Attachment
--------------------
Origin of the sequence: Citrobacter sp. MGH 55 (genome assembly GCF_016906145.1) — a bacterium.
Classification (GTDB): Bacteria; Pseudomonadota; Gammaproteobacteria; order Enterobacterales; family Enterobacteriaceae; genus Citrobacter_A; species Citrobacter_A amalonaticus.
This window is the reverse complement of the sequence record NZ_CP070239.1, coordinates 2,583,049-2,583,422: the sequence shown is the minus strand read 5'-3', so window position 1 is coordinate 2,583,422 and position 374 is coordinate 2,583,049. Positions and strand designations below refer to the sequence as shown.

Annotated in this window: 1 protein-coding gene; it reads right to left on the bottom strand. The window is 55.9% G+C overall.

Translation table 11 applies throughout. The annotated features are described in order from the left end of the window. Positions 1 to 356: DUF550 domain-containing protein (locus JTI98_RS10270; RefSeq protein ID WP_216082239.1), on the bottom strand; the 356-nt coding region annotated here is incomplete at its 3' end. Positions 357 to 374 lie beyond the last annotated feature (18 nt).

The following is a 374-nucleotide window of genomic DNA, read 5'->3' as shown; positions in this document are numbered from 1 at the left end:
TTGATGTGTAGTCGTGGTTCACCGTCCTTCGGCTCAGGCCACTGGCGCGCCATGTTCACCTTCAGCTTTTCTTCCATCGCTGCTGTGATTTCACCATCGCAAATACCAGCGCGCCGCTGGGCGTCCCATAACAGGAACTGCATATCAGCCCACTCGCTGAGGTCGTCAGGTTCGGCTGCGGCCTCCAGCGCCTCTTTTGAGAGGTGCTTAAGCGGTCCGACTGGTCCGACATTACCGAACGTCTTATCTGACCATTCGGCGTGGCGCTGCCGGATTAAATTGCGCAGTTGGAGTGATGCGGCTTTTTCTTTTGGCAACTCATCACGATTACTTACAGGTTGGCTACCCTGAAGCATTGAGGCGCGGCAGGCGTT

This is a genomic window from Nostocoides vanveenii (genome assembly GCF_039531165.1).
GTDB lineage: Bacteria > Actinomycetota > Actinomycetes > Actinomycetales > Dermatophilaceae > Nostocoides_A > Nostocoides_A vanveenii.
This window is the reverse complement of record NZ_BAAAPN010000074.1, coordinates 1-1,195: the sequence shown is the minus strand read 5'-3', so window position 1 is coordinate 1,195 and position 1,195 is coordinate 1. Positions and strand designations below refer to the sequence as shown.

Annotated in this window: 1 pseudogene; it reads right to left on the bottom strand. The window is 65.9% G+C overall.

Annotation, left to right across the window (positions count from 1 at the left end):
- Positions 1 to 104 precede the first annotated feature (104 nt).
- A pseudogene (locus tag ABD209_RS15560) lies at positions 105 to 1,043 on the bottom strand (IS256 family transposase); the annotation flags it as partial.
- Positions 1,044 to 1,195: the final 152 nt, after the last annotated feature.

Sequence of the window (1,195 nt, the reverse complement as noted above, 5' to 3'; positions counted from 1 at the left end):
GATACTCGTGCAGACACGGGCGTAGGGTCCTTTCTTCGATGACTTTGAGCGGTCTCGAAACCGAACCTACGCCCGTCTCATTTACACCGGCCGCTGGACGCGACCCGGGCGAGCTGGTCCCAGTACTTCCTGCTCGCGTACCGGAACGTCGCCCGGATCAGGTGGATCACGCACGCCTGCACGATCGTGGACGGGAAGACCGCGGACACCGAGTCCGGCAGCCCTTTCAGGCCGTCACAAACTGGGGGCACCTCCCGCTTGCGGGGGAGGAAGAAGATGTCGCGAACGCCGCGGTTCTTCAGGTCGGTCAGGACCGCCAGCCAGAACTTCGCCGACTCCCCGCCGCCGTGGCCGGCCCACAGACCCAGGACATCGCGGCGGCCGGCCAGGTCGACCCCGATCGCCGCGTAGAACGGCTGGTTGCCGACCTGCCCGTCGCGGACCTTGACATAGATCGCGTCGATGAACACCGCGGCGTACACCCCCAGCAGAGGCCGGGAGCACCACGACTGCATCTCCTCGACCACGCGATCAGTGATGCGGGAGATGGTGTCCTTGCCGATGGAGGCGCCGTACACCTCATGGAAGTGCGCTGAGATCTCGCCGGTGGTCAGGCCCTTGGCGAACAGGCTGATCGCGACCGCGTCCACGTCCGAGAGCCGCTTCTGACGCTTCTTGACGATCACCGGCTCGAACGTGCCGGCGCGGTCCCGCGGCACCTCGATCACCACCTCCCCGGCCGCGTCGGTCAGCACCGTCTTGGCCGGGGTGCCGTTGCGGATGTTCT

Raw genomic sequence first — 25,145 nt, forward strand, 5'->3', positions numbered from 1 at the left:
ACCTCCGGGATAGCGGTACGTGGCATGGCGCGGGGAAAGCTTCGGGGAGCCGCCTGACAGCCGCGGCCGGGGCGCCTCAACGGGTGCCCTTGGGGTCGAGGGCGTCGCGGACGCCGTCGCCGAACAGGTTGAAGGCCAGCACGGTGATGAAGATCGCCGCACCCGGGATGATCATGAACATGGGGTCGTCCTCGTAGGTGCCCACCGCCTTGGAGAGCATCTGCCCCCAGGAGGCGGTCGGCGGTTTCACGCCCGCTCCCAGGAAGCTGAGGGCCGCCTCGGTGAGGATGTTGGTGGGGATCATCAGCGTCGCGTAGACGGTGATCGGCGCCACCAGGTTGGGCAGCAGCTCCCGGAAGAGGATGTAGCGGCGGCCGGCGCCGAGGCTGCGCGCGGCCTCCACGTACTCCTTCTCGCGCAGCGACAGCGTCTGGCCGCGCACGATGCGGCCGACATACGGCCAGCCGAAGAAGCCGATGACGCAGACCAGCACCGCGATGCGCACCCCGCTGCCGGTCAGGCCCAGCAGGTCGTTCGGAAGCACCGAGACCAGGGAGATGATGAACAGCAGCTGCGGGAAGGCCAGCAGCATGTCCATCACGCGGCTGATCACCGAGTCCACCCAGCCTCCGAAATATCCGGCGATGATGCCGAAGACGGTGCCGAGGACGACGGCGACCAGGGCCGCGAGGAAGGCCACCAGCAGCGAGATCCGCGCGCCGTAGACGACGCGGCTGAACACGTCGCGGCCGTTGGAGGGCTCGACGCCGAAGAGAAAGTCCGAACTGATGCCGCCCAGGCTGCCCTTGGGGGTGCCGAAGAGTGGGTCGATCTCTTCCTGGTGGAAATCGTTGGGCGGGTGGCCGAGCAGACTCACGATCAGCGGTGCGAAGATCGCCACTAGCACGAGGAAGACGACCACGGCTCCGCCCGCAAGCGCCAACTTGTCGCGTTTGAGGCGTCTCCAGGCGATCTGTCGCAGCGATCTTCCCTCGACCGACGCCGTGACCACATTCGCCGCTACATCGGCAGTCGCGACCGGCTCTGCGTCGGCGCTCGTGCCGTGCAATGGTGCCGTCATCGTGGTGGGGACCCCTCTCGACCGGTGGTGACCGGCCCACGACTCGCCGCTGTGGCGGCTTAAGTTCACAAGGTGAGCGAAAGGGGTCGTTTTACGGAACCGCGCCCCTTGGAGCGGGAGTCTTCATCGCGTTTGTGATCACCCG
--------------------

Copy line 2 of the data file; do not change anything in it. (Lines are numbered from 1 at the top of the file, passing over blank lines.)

Classification (GTDB): Bacteria; Pseudomonadota; Gammaproteobacteria; order Enterobacterales; family Enterobacteriaceae; genus Citrobacter_A; species Citrobacter_A amalonaticus.